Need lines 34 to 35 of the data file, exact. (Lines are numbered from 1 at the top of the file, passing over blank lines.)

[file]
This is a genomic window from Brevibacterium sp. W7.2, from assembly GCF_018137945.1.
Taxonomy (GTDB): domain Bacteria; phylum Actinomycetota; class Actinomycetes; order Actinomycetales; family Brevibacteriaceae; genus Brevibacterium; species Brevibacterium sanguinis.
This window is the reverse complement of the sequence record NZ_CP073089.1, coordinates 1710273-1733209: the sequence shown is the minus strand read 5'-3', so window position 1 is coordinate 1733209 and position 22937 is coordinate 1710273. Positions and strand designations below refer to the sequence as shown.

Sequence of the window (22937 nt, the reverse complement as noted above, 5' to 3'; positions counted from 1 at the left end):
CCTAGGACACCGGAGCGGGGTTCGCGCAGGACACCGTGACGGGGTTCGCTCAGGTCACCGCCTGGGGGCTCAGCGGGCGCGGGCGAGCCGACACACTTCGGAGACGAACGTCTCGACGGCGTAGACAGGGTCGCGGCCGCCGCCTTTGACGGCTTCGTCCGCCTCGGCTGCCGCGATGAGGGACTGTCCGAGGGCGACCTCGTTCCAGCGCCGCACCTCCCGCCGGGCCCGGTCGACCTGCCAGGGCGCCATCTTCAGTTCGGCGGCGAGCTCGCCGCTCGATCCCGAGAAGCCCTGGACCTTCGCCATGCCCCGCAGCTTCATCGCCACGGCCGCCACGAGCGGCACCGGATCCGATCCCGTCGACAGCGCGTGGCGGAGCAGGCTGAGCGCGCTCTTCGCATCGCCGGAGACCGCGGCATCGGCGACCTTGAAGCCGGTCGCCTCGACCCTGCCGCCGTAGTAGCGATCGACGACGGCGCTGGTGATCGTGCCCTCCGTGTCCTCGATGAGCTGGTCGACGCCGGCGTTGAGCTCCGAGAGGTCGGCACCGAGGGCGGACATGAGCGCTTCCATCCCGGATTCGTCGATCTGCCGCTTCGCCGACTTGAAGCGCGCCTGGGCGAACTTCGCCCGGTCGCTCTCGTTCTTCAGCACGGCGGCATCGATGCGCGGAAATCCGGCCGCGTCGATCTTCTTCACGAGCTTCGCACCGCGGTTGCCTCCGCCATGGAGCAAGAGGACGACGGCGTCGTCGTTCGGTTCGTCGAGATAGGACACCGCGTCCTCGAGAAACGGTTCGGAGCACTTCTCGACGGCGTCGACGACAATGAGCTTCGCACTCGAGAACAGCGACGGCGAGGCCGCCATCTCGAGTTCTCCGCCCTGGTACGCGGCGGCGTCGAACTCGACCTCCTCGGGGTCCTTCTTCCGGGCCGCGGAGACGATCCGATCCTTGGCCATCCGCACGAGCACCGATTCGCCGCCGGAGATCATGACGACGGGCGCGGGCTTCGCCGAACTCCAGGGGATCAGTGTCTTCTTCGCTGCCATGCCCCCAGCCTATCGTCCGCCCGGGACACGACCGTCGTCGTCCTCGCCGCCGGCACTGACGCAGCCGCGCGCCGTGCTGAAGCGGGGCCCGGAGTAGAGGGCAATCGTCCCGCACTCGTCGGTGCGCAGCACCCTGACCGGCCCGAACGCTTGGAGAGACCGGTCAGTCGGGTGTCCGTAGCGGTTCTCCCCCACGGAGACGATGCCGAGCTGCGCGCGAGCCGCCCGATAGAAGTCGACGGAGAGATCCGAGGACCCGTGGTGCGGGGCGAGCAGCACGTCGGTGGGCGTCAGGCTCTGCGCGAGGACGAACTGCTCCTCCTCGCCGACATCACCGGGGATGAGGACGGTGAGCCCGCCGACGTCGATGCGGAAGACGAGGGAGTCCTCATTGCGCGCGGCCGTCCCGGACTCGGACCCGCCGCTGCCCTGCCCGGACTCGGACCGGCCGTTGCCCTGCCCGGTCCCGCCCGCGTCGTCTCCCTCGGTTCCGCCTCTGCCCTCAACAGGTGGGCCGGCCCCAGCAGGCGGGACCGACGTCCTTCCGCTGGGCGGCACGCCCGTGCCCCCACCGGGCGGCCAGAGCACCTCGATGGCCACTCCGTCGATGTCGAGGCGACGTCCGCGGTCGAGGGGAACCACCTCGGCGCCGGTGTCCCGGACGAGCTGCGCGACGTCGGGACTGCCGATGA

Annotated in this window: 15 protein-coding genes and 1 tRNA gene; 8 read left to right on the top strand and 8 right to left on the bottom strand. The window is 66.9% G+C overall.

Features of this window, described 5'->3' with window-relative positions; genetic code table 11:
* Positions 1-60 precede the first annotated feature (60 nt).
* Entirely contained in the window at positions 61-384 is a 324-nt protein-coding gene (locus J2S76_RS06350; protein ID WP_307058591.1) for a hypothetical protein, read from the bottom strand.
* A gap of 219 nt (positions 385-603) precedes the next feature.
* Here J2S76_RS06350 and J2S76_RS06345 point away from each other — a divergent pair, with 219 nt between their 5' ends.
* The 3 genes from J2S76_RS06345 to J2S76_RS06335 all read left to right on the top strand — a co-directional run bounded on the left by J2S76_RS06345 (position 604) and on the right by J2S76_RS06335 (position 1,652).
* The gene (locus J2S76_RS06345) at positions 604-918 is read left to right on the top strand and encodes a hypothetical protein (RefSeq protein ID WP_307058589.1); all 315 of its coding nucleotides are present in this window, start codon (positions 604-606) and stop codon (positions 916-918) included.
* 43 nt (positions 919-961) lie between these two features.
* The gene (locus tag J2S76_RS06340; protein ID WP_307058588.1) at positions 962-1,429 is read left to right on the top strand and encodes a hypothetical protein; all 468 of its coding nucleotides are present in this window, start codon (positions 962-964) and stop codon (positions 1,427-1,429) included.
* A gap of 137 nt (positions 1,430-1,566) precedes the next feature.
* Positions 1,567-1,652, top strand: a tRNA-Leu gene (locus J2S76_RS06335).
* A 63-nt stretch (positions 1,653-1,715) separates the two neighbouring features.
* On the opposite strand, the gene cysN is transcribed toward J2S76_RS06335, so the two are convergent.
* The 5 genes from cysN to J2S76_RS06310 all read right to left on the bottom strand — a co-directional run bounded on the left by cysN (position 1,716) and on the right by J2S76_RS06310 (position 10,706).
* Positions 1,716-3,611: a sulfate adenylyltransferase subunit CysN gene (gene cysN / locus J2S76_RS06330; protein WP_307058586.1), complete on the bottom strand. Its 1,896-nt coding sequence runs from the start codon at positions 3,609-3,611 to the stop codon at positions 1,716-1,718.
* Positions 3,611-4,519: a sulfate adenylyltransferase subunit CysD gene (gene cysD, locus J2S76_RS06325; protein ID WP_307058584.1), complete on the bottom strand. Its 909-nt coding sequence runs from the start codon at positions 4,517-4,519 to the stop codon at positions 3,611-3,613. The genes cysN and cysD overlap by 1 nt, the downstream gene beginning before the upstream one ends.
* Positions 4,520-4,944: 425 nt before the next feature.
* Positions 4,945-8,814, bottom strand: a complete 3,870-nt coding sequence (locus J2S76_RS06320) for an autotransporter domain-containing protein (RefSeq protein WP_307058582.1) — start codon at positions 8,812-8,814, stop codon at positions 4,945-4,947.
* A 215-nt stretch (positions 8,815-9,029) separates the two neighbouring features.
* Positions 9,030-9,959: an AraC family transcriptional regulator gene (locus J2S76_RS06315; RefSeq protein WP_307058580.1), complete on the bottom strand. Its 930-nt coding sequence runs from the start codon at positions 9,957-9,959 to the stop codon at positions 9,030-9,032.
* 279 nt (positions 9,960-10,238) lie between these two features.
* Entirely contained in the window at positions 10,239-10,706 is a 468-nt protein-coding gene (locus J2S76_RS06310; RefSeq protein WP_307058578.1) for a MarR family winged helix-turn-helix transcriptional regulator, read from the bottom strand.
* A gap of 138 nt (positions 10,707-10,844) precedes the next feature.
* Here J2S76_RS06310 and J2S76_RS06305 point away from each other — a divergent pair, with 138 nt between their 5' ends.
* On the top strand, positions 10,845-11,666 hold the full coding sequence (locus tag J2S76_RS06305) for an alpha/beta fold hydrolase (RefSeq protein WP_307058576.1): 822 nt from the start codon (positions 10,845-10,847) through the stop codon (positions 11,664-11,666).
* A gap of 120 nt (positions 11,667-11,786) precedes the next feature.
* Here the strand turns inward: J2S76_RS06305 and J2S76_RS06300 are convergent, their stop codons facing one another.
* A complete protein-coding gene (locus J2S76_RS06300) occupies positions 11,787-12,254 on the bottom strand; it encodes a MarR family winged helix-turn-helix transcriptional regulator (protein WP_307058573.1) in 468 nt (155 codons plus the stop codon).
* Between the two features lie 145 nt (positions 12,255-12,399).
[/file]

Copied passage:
* A complete protein-coding gene (locus J2S76_RS06300) occupies positions 11,787-12,254 on the bottom strand; it encodes a MarR family winged helix-turn-helix transcriptional regulator (protein WP_307058573.1) in 468 nt (155 codons plus the stop codon).
* Between the two features lie 145 nt (positions 12,255-12,399).